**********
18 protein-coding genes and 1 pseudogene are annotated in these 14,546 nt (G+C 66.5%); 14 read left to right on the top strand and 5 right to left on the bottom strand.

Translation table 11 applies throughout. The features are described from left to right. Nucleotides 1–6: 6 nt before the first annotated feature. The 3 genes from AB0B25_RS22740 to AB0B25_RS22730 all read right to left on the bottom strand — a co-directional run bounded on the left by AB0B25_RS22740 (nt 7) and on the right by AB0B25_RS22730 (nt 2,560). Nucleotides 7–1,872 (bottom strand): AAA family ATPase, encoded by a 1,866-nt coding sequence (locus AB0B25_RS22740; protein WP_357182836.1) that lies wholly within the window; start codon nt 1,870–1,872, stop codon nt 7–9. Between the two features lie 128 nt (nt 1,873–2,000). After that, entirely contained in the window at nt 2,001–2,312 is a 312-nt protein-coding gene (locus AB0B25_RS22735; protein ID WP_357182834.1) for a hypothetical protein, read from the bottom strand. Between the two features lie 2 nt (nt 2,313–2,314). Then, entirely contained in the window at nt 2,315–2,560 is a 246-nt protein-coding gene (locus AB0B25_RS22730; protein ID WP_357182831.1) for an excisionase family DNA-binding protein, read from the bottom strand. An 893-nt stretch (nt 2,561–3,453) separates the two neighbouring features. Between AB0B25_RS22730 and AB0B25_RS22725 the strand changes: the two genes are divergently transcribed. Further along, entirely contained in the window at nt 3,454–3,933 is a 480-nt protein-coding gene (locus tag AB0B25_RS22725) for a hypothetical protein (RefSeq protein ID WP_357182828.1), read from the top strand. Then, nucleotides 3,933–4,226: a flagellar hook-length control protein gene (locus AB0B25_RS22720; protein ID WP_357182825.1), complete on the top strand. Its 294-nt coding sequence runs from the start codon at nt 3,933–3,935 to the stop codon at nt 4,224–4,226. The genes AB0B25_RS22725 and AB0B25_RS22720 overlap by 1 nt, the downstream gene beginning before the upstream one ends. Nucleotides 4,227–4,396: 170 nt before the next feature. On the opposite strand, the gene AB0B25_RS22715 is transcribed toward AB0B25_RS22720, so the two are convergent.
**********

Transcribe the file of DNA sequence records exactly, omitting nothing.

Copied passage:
18 protein-coding genes and 1 pseudogene are annotated in these 14,546 nt (G+C 66.5%); 14 read left to right on the top strand and 5 right to left on the bottom strand.

Translation table 11 applies throughout. The features are described from left to right. Nucleotides 1–6: 6 nt before the first annotated feature. The 3 genes from AB0B25_RS22740 to AB0B25_RS22730 all read right to left on the bottom strand — a co-directional run bounded on the left by AB0B25_RS22740 (nt 7) and on the right by AB0B25_RS22730 (nt 2,560). Nucleotides 7–1,872 (bottom strand): AAA family ATPase, encoded by a 1,866-nt coding sequence (locus AB0B25_RS22740; protein WP_357182836.1) that lies wholly within the window; start codon nt 1,870–1,872, stop codon nt 7–9. Between the two features lie 128 nt (nt 1,873–2,000). After that, entirely contained in the window at nt 2,001–2,312 is a 312-nt protein-coding gene (locus AB0B25_RS22735; protein ID WP_357182834.1) for a hypothetical protein, read from the bottom strand. Between the two features lie 2 nt (nt 2,313–2,314). Then, entirely contained in the window at nt 2,315–2,560 is a 246-nt protein-coding gene (locus AB0B25_RS22730; protein ID WP_357182831.1) for an excisionase family DNA-binding protein, read from the bottom strand. An 893-nt stretch (nt 2,561–3,453) separates the two neighbouring features. Between AB0B25_RS22730 and AB0B25_RS22725 the strand changes: the two genes are divergently transcribed. Further along, entirely contained in the window at nt 3,454–3,933 is a 480-nt protein-coding gene (locus tag AB0B25_RS22725) for a hypothetical protein (RefSeq protein ID WP_357182828.1), read from the top strand. Then, nucleotides 3,933–4,226: a flagellar hook-length control protein gene (locus AB0B25_RS22720; protein ID WP_357182825.1), complete on the top strand. Its 294-nt coding sequence runs from the start codon at nt 3,933–3,935 to the stop codon at nt 4,224–4,226. The genes AB0B25_RS22725 and AB0B25_RS22720 overlap by 1 nt, the downstream gene beginning before the upstream one ends. Nucleotides 4,227–4,396: 170 nt before the next feature. On the opposite strand, the gene AB0B25_RS22715 is transcribed toward AB0B25_RS22720, so the two are convergent.